Image Processing Reference
The seventh, an optical image with 0.4 to 0.75mwaveband, shows the center of
the Milky Way obscured by vast clouds of interstellar dust. This image is courtesy
of S. Laustsen.
The eighth image, an x-ray image, shows that x-ray emissions from hot gas in
shock waves make up the majority of the light seen. Shadows of cold gas clouds are
evident in the central region. These gas clouds are strong absorbers of x-ray light,
which scatters from the electrons within the atoms of the gases. The red, green,
and blue false color denotes soft x rays in the 0.25, 0.75 and 1.5 keV wavebands,
respectively. Several intense, compact sources are present, and are also visible in
the gamma-ray image. Some of them are described below. This image is courtesy
of the Astrophysics Data Facility, NASA Goddard Space Flight Center.
The last image shows gamma-ray light at the extreme end of the spectrum,
with energies greater than 100 MeV. Most of this emission is caused by collisions
between high-energy cosmic rays and atomic hydrogen nuclei in interstellar gas
clouds. This image is courtesy of the Astrophysics Data Facility, NASA Goddard
Space Flight Center.
One of the most striking features of this image set is the presence of a number of
compact objects that are very bright at wavelengths other than the optical. Imaging
technology revealed these new classes of celestial objects to astronomers only in
the latter part of the twentieth century. Note the very bright object on the right
side of the x-ray image, about one quarter of the total image width to the right of
center. This is the Vela supernova remnant. This object was formed about 11,000
years ago when a star exploded, and a rapidly expanding shell of gas was blown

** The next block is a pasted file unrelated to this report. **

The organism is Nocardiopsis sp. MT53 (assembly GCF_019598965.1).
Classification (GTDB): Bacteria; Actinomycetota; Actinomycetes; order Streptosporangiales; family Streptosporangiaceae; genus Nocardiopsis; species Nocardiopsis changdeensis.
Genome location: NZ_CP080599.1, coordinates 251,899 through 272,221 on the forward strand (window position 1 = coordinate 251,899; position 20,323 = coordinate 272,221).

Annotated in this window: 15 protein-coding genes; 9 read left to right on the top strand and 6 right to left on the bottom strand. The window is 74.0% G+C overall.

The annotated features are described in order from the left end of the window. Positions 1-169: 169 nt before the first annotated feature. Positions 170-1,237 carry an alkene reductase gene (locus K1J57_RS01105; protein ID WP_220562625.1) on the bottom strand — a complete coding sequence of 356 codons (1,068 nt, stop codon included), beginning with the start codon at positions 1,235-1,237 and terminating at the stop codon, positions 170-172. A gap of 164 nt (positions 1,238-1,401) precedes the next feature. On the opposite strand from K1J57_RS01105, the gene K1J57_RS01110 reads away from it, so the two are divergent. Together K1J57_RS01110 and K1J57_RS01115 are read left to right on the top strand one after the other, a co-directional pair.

off the star's surface. That shell is continually expanding in size, and as it expands
into the interstellar medium, collisions between the two strips electrons off atoms.
When the electrons recombine with the stripped atoms, they generate light at many
wavelengths. The gas shell is especially bright in the soft x-ray band. Not all of the
star's mass was blown into space. A significant portion of the core contracted to
such an extent that atomic forces were overwhelmed, forming a rapidly rotating,
extremely dense object known as a pulsar or neutron star. The Vela pulsar rotates
11 times per second, sweeping a powerful beam of radio waves (like the beam
from a lighthouse) around in space. The Vela pulsar is thus clearly visible in both
the 73-cm-wavelength and the 12-cm-wavelength images, and in the gamma-ray
image as an intense, compact source. It is much less prominent in the optical image.
Figure 6.12 shows five views of Vela in these five wavebands.
Two other pulsars are prominent on the far right side of the 73-cm microwave,
x-ray and gamma-ray images. They are the Crab and Gemiga pulsars, both of which
lie at the center of supernova remnants associated with the stars that formed them.
On the left side of the center of the x-ray image, about the same distance to the left
as Vela is to the right, is a very bright, compact object. This is Cygnus X-1, located
in the constellation Cygnus and thought to be a black hole orbiting a companion